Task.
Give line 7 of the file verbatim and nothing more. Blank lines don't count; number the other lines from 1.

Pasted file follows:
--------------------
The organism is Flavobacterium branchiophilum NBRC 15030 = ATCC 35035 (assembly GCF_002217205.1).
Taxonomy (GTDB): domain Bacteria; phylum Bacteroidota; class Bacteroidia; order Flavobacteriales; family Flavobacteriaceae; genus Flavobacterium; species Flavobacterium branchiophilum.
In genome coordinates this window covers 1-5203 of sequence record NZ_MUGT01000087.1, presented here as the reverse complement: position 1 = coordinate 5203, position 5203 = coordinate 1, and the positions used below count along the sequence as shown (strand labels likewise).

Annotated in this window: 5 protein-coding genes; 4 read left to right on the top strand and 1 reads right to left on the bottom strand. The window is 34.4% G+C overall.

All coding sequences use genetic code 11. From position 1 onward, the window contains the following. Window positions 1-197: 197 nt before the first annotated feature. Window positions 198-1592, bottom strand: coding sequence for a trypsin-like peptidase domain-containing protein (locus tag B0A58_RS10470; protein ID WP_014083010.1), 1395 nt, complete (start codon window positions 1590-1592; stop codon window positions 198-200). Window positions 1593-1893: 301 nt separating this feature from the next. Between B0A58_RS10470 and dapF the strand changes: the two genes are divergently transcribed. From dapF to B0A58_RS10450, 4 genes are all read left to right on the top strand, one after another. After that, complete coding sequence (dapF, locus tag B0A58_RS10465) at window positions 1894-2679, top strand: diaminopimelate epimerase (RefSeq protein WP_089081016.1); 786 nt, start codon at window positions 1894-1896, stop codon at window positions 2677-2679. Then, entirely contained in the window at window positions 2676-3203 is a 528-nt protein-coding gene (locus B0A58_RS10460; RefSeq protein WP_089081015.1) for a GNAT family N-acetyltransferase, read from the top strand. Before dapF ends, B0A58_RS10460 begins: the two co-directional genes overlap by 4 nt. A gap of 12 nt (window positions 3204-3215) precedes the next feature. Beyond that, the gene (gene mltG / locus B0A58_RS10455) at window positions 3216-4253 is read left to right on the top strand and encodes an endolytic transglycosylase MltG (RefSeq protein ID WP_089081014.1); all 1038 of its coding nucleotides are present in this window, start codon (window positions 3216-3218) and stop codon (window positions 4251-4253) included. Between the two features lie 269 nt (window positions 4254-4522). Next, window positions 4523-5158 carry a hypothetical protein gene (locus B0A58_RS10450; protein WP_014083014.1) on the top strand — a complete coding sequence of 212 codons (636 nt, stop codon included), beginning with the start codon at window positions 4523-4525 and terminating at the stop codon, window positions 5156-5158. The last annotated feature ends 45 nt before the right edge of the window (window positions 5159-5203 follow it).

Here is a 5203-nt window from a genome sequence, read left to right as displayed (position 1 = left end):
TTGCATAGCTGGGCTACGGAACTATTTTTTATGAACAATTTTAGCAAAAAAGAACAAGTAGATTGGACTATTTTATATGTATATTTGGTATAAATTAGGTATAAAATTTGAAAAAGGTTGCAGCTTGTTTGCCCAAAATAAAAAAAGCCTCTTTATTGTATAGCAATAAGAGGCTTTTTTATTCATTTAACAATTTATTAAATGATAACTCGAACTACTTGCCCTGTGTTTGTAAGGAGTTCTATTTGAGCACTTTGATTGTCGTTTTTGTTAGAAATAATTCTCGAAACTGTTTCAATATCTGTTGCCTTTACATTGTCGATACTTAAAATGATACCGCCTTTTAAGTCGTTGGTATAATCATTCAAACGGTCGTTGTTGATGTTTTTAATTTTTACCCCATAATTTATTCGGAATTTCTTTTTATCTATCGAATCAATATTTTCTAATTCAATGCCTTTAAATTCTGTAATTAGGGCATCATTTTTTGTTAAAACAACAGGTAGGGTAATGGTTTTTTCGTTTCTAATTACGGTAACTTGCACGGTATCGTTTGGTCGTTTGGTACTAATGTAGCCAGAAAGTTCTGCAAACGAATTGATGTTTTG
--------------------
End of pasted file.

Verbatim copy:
TTGCATAGCTGGGCTACGGAACTATTTTTTATGAACAATTTTAGCAAAAAAGAACAAGTAGATTGGACTATTTTATATGTATATTTGGTATAAATTAGGTATAAAATTTGAAAAAGGTTGCAGCTTGTTTGCCCAAAATAAAAAAAGCCTCTTTATTGTATAGCAATAAGAGGCTTTTTTATTCATTTAACAATTTATTAAATGATAACTCGAACTACTTGCCCTGTGTTTGTAAGGAGTTCTATTTGAGCACTTTGATTGTCGTTTTTGTTAGAAATAATTCTCGAAACTGTTTCAATATCTGTTGCCTTTACATTGTCGATACTTAAAATGATACCGCCTTTTAAGTCGTTGGTATAATCATTCAAACGGTCGTTGTTGATGTTTTTAATTTTTACCCCATAATTTATTCGGAATTTCTTTTTATCTATCGAATCAATATTTTCTAATTCAATGCCTTTAAATTCTGTAATTAGGGCATCATTTTTTGTTAAAACAACAGGTAGGGTAATGGTTTTTTCGTTTCTAATTACGGTAACTTGCACGGTATCGTTTGGTCGTTTGGTACTAATGTAGCCAGAAAGTTCTGCAAACGAATTGATGTTTTG